Re-enactments open opportunitiesPublished 9:49pm Saturday, April 30, 2011
Toys, souvenirs and ice cream and candy, no, it’s not a day at a concert, but instead what can be found at the Battle of Selma.
The little tents litter the field, just on the outskirts of the skirmish, selling unique, time-period specific memorabilia.
Mary Whisant, owner of The Paper Lady, has been selling at re-enactments full time for about 25 years and said the lifestyle has become a true joy.
“I love it,” Whisant said. “I love coming out here, I love camping and putting up with the elements, whatever they might be and I just love the people. Everybody comes by to visit me, I don’t have to visit them.”
While The Paper Lady sells corsets and sewing products, other stores, like Little John’s offer a more refreshing selection for the hot day.
“We have root beer, lemonade and cherry fizz,” Little John’s Mel Theisen said. “We have been coming back here since about 1988. The show has gone up and the show has gone down, but we have a lot of loyal customers since we have been coming.”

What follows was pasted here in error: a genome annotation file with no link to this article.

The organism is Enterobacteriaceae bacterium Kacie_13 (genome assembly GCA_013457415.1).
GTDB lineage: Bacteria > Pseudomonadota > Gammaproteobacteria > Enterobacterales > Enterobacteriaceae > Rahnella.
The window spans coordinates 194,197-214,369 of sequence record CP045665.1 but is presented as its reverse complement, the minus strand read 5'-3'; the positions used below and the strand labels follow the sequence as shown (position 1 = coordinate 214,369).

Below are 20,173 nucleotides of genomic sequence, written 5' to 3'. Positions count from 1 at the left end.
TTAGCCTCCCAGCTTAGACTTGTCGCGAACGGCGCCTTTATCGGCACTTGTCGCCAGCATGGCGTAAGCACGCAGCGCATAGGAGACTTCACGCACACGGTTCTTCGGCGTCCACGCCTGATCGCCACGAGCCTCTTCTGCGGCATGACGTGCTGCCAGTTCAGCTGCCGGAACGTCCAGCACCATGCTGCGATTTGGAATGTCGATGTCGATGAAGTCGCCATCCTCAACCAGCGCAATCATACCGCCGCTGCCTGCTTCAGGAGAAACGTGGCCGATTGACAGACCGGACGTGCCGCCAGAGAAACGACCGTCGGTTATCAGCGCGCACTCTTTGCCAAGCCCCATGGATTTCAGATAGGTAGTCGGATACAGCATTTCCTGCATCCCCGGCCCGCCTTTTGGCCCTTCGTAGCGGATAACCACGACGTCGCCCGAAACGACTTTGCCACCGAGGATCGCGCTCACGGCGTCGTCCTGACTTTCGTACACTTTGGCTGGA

The shop offers the old classics and unique bottles from across the world that can be kept and brought back year after year for refills.
“Ever since we have started they have brought bottles back since they are refillable,” Theisen said.
“They have been coming back 15-18 years, which is pretty great.”
With such a tight knit community traveling from one re-enactment to another, the dynamic of a civil war reenactment vendor is kind of a unique one according to Chuck Johnson of Row Creek Suttler.
“You meet people from all walks of life,” Johnson said.
“Whether it is people from the construction industry, professionals, lawyers, doctors and so forth. Most people involved in the hobby are just a unique bunch of people.
“I have met a lot of friends here through the years… We are all sort of a family. We are all in competition with one another, but we are all still friends.”